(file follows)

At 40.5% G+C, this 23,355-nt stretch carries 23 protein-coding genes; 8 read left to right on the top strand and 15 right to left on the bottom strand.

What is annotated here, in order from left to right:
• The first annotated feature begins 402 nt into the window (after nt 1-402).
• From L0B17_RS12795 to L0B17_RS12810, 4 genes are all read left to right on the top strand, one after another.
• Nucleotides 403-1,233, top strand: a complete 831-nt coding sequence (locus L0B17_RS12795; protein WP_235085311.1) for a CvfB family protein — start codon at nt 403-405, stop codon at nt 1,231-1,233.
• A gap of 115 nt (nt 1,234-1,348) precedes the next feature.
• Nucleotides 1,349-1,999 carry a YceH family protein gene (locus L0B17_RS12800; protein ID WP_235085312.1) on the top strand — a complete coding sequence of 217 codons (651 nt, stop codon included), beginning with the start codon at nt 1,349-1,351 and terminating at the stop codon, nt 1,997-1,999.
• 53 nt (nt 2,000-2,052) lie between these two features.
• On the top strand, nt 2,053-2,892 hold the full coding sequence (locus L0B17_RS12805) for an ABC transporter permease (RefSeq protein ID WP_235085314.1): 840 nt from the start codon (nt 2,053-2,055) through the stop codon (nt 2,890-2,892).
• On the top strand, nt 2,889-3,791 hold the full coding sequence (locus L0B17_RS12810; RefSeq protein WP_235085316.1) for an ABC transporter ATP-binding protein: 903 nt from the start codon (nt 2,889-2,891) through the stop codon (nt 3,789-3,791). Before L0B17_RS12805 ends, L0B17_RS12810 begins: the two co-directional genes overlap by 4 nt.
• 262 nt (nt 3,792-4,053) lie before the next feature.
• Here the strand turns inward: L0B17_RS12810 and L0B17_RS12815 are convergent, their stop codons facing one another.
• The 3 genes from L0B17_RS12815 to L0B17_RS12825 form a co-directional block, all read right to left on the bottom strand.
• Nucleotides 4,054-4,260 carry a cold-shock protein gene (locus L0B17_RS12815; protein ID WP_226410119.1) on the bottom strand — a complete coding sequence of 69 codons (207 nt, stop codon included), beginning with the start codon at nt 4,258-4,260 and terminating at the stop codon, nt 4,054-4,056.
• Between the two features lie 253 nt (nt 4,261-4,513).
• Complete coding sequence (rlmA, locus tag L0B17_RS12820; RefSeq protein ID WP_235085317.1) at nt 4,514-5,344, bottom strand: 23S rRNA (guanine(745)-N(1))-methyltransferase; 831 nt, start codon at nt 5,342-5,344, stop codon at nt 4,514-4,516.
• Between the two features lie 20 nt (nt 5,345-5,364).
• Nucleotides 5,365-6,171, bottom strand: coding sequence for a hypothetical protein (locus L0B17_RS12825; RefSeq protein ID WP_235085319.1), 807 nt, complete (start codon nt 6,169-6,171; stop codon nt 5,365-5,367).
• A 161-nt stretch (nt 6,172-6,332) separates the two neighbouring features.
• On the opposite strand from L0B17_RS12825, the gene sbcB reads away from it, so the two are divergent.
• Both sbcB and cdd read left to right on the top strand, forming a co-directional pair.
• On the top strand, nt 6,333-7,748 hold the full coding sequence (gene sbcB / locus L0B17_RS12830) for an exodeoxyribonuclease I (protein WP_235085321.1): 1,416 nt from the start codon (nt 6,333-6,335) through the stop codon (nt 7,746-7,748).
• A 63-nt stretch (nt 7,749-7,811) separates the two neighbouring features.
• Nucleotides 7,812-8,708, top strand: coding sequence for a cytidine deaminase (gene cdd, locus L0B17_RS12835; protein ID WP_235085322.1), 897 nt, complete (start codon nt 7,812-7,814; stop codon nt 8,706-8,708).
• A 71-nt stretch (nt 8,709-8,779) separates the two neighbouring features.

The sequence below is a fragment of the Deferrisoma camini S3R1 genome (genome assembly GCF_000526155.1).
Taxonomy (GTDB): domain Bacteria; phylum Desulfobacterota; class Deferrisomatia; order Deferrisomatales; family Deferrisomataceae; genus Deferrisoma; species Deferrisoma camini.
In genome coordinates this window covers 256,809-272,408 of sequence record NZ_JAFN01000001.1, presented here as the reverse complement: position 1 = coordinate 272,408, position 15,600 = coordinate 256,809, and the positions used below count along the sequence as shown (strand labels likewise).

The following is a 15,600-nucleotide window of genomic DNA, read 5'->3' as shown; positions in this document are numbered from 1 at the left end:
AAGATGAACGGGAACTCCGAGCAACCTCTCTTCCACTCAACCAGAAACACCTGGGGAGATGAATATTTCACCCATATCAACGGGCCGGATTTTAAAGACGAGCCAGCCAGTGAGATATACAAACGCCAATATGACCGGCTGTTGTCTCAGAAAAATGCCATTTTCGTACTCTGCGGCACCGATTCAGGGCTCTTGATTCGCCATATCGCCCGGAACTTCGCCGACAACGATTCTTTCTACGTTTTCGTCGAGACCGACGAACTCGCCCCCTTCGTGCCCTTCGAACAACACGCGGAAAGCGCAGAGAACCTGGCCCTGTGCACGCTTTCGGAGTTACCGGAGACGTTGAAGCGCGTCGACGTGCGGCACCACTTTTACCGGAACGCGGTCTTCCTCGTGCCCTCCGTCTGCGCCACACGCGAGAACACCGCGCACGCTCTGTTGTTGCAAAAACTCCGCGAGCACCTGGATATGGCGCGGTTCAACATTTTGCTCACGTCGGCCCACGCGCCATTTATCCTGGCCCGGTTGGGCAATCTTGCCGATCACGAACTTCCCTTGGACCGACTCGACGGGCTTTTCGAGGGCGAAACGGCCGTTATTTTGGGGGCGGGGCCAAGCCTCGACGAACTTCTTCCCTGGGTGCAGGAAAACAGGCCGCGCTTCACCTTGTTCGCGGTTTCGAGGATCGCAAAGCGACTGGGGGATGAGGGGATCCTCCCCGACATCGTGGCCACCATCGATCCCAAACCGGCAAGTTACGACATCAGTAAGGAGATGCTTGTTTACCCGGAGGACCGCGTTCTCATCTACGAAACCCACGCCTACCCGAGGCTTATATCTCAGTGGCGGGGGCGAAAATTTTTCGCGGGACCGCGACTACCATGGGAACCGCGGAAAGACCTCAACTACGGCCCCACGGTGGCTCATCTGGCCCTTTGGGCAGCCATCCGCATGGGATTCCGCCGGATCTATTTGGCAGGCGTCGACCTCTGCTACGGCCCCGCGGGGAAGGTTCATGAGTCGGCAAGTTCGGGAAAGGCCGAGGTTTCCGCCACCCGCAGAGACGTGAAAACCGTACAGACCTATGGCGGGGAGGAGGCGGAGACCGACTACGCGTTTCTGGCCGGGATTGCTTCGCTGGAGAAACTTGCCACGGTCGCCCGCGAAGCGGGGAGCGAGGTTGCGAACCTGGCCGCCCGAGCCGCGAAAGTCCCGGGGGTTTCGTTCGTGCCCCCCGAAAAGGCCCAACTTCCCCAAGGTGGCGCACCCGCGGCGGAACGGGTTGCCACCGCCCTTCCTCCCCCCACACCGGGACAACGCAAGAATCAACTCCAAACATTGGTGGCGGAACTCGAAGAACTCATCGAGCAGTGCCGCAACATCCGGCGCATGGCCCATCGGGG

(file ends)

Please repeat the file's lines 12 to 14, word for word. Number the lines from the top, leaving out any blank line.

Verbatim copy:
• Here the strand turns inward: L0B17_RS12810 and L0B17_RS12815 are convergent, their stop codons facing one another.
• The 3 genes from L0B17_RS12815 to L0B17_RS12825 form a co-directional block, all read right to left on the bottom strand.
• Nucleotides 4,054-4,260 carry a cold-shock protein gene (locus L0B17_RS12815; protein ID WP_226410119.1) on the bottom strand — a complete coding sequence of 69 codons (207 nt, stop codon included), beginning with the start codon at nt 4,258-4,260 and terminating at the stop codon, nt 4,054-4,056.